|Our first comment is from Julian
Morrell (also a "creek walker")
From: "Julian Morell" <firstname.lastname@example.org>
While reading your "Correspondence with
Mark Denton" I can see the
What I found truly unsettling was Mark's last statement:
"Any artifacts recovered from either
public or private land,
This type of statement concerns me for a number of reasons:
1.To me, archeology is knowledge not things.
2.The physical artifact itself is not a resource such as water or wildlife which needs regulation. Though, I think that the artifact's information could be considered a resource, and as such, should be encouraged to become reasonably available to the public.
3.The last reason is based on the idea of "ownership" in the United States. We don't live in a country where the populace or government owns all the land or even the resources. Individuals own them, and the government is charged with their regulation for the public good where needed.
So, as I see it, like it or not, all artifacts
in the U.S. are now owned,
Now, that is my 2 cents worth.
You may reprint this in part or whole, as you see fit.
And another comment:
From: "Misty" <email@example.com>
I have been on Walnut creek lately but in blanco county on private owned land. As I find arrowheads and scrapers I have felt like it would be better for me to tell someone who knew more about this stuff to look at the acres of stuff surfacing. But it is reasons like this that I havent. Its ashame that the nice man who did'nt have to tell anyone about his finds and could of secreatly kept going back collecting until he had it all for himself, doesnt get a big THANK YOU from everyone who has anything to do with it.
Makes you wonder what would happen if we left all the evidence of prehistoric living up to the Texas Historical Commision what all we would know. I bet very few of them actually go walking around parks or Public Land and find anything in comparison that we could learn from. I fell bad about not telling anyone about the stuff I have found but its only stuff that has come up to the top of the ground I haven't dug up anything, I think that seems kind of wrong. If they wanted to give it to us it would surface. I know that's weird but I also don't want to dig around every where and cause the land to wash away for no reason.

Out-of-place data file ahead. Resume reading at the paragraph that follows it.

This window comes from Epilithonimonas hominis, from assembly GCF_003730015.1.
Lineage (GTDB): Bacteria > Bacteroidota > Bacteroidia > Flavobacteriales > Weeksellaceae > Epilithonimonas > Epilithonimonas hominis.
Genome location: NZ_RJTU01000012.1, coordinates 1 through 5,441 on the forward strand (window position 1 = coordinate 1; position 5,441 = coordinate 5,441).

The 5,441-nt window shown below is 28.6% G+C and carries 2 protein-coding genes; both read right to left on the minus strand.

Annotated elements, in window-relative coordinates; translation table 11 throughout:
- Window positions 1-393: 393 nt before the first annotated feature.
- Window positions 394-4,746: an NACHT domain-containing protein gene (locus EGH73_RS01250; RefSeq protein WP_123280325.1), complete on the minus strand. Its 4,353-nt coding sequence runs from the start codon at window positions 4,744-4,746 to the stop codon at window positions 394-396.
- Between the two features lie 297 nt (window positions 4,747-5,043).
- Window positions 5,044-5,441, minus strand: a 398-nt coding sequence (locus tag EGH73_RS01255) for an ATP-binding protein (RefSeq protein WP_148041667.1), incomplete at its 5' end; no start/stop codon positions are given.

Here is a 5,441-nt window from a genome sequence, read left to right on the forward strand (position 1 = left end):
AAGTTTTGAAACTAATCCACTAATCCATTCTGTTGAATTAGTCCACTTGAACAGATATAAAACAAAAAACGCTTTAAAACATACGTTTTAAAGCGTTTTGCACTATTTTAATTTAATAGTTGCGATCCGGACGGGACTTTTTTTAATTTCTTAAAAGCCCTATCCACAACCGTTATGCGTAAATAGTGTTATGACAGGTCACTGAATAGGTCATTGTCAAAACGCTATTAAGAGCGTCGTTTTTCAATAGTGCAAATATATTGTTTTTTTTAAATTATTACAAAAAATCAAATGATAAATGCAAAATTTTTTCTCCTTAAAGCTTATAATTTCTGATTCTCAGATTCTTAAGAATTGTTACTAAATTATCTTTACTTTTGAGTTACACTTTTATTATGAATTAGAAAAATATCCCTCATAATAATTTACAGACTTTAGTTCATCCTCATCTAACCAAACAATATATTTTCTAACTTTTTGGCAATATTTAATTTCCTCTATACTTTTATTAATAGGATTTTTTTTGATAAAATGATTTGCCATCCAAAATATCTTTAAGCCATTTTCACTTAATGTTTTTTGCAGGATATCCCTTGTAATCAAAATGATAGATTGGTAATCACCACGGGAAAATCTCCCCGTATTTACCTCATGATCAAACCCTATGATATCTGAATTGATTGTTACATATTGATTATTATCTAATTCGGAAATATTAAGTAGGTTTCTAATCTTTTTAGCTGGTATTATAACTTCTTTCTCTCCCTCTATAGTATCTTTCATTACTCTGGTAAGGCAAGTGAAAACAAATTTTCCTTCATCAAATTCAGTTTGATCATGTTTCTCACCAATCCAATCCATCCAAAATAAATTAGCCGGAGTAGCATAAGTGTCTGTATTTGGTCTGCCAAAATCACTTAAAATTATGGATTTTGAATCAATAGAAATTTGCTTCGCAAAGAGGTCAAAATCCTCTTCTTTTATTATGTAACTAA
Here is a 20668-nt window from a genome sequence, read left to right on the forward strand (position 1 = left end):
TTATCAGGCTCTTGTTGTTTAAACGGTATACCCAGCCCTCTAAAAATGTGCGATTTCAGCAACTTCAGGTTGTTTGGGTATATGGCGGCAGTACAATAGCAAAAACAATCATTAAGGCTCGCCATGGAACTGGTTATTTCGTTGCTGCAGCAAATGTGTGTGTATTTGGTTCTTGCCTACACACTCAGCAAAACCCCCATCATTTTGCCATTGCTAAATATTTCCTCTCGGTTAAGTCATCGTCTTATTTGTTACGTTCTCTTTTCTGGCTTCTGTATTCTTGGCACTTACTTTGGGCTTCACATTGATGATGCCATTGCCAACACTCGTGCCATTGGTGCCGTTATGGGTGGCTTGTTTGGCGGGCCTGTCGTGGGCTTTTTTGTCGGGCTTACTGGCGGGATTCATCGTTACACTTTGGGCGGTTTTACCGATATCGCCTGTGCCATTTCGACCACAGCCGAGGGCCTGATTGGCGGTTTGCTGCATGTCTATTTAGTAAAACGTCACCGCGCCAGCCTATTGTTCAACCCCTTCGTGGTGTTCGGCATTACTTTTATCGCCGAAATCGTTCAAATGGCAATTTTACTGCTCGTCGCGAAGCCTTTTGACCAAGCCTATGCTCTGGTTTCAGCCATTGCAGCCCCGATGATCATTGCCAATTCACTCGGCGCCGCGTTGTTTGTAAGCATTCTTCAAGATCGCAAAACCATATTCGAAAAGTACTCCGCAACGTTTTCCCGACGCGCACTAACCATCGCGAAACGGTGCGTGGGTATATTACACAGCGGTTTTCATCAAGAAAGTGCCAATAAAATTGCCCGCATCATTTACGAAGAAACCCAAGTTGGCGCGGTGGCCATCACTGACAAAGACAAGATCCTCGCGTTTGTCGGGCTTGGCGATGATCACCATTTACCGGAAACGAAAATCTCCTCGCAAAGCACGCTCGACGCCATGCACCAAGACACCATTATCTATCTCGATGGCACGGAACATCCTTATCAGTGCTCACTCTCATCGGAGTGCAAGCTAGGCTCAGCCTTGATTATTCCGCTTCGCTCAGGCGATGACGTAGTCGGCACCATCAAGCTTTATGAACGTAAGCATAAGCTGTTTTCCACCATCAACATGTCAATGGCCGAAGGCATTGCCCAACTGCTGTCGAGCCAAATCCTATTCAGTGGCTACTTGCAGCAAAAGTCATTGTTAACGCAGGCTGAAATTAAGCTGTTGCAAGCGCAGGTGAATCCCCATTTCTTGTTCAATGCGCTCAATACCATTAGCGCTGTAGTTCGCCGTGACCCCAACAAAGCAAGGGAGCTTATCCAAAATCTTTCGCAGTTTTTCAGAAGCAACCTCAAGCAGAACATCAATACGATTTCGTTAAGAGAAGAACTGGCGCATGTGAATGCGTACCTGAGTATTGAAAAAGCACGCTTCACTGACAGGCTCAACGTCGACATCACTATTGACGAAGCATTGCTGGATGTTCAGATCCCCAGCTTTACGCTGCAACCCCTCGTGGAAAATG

... if people like Steve don't tell the
State about finds how much will they have to go on?? What will they be
able to learn, What will they be able to teach??
An opinion from Alabama:
First let me say that Steve Ashley is definitely a man of great integrity and obviously wants to do whats best for his state and local history.We should all admire this man for taking this chance.
I myself am not from Texas, but this subject really caught my attention. Sounds like the state is spending too much time trying to "sieze" this blade and punish Steve while forgetting the site and the hundreds of other artifacts.
I as an amateur search for surface finds weekly and would fight to the death anyone who tried to take them.I know this sounds extreme, but I am very passionate about my history and constantly amazed by the talents and abilities of our Native American ancestors.
Steve could have kept his secret and enjoyed years of exciting finds (as most people, including myself, would have done) but instead did the right thing.Now he's being treated like a looter.What's next, would they really be happy if he turned over his blade, or would they then try to prosicute?This man should be rewarded, not punished.
As far as "amateurs and pros" are concerned,
the amateurs in my area tend to be far more knowledgable on the subject
than most so-called
I have learned more from people who search
as a hobby than those who do it as a career.What good comes from wasting
Besides, don't we all (pros and ams) share the same common interests anyway?
P.S. I would never sell anything I have found and some people still live by the motto "Finder's Keeper's"
Sincerely, Jeremy Landers (Alabama)
Correspondence with Mark Denton
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